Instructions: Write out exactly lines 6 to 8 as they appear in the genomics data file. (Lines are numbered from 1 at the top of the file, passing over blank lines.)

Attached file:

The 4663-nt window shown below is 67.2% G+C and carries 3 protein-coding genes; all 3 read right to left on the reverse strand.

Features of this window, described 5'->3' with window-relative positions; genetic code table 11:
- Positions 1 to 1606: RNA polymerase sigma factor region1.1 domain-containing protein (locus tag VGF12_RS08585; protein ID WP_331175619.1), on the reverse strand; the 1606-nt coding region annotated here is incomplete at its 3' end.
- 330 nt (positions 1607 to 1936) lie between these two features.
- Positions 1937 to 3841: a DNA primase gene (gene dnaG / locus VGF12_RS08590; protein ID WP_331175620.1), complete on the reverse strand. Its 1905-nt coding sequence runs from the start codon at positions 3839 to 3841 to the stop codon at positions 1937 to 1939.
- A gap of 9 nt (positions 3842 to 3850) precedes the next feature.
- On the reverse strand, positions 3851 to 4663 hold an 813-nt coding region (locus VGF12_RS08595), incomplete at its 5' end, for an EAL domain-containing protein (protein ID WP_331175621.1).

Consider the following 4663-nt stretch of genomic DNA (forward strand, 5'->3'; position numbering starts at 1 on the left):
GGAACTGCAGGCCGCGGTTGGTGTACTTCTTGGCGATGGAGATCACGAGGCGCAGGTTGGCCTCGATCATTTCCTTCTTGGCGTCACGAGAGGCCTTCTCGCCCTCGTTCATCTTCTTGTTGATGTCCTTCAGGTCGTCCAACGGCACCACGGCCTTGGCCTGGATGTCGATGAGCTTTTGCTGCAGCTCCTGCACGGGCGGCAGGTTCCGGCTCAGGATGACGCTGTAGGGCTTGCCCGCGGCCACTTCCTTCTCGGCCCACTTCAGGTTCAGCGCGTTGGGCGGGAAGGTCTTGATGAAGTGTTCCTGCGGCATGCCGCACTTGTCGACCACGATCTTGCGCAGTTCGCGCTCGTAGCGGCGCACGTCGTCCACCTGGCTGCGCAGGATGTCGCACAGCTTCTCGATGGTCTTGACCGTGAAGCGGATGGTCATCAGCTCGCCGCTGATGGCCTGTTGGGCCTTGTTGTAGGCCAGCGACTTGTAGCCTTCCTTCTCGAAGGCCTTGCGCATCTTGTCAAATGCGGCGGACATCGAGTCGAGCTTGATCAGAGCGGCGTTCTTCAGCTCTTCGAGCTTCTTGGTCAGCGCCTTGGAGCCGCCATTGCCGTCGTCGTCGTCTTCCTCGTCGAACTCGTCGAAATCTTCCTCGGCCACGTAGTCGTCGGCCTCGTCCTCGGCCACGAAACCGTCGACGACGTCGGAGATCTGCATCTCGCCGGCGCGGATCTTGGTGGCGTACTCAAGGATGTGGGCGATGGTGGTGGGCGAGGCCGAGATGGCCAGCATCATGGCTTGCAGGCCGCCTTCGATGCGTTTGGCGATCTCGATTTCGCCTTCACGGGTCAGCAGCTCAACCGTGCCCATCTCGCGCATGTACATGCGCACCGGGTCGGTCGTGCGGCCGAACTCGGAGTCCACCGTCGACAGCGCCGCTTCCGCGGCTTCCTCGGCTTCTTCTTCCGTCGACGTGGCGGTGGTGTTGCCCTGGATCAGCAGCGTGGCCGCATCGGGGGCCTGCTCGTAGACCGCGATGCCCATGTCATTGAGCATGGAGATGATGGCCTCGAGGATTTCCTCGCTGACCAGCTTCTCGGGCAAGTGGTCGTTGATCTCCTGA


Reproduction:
- A gap of 9 nt (positions 3842 to 3850) precedes the next feature.
- On the reverse strand, positions 3851 to 4663 hold an 813-nt coding region (locus VGF12_RS08595), incomplete at its 5' end, for an EAL domain-containing protein (protein ID WP_331175621.1).

Consider the following 4663-nt stretch of genomic DNA (forward strand, 5'->3'; position numbering starts at 1 on the left):